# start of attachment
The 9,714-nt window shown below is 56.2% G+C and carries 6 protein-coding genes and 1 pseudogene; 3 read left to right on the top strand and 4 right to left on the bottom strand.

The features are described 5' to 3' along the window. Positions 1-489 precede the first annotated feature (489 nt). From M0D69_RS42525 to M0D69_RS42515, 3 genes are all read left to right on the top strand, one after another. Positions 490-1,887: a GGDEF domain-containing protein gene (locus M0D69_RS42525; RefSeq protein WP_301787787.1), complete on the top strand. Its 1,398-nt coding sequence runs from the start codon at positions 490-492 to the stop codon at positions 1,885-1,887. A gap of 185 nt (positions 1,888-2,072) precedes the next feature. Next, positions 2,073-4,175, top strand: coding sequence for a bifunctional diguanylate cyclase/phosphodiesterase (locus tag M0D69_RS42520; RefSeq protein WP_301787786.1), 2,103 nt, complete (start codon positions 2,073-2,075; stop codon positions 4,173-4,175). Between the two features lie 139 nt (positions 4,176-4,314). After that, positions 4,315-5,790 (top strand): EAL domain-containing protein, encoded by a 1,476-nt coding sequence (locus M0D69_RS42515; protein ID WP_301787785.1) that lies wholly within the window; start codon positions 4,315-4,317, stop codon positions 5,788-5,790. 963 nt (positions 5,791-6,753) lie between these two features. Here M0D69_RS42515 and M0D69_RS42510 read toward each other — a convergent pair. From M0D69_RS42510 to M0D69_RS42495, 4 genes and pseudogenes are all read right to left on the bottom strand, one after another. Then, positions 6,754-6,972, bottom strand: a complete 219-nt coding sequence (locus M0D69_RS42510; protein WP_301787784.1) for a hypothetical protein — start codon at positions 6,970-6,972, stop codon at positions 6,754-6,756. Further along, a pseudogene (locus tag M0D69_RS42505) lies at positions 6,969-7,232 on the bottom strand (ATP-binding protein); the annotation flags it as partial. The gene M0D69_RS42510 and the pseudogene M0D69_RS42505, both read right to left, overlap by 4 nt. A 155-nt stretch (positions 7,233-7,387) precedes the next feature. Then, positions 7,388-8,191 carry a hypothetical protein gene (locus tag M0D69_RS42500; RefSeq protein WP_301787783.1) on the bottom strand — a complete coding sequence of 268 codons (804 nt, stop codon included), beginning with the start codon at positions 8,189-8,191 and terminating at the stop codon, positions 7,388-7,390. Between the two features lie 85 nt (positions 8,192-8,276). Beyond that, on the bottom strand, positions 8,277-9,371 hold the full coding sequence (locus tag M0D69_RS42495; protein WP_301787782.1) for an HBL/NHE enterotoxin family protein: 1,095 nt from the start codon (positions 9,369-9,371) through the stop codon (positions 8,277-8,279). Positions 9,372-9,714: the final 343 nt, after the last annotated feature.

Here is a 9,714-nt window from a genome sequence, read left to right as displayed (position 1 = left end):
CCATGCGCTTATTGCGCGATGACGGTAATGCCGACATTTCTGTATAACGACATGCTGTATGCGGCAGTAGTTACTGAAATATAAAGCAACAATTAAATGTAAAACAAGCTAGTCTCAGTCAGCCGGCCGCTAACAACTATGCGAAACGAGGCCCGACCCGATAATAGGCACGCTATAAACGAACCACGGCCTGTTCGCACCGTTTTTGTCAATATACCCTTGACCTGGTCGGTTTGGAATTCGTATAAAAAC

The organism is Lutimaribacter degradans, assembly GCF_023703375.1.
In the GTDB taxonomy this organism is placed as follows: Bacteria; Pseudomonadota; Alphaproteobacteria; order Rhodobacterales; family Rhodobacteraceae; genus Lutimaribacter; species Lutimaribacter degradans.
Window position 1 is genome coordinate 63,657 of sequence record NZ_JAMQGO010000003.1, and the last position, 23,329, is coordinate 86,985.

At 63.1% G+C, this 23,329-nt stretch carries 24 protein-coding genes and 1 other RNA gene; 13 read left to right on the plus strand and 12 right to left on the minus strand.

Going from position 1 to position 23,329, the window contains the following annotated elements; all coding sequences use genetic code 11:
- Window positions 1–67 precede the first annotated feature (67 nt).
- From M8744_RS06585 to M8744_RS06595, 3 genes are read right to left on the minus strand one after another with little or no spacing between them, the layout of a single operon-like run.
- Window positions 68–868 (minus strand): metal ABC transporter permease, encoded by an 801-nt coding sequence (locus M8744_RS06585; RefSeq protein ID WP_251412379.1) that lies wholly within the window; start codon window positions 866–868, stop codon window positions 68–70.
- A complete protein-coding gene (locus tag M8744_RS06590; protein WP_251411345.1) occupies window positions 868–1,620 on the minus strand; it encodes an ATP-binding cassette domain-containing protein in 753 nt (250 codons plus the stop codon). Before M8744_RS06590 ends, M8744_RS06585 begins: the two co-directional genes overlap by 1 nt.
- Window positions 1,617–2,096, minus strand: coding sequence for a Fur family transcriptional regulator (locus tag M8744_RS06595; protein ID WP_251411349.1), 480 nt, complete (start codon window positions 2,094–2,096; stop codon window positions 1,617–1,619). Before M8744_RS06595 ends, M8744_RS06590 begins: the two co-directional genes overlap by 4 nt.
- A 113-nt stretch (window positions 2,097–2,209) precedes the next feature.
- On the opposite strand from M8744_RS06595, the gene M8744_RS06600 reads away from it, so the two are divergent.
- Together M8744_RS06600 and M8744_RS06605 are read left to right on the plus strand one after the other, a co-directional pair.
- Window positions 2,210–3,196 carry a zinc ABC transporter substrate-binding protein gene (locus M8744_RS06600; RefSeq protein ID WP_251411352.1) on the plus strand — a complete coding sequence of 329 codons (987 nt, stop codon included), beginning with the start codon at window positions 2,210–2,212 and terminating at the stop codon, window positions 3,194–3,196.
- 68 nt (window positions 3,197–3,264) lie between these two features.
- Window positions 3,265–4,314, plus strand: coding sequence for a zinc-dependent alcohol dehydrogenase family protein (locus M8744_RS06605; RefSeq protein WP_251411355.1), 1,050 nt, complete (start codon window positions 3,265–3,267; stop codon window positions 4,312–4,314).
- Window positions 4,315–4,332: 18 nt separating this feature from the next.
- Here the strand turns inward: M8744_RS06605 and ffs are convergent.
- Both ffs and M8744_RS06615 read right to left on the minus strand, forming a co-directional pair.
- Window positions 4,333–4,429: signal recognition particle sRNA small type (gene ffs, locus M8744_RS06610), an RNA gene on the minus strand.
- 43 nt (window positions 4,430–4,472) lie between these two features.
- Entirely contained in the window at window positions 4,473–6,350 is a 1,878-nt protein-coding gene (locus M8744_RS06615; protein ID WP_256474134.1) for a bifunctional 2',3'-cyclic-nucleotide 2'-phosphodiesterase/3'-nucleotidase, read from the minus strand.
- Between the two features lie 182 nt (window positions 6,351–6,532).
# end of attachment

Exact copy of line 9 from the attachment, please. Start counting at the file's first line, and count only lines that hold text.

Going from position 1 to position 23,329, the window contains the following annotated elements; all coding sequences use genetic code 11: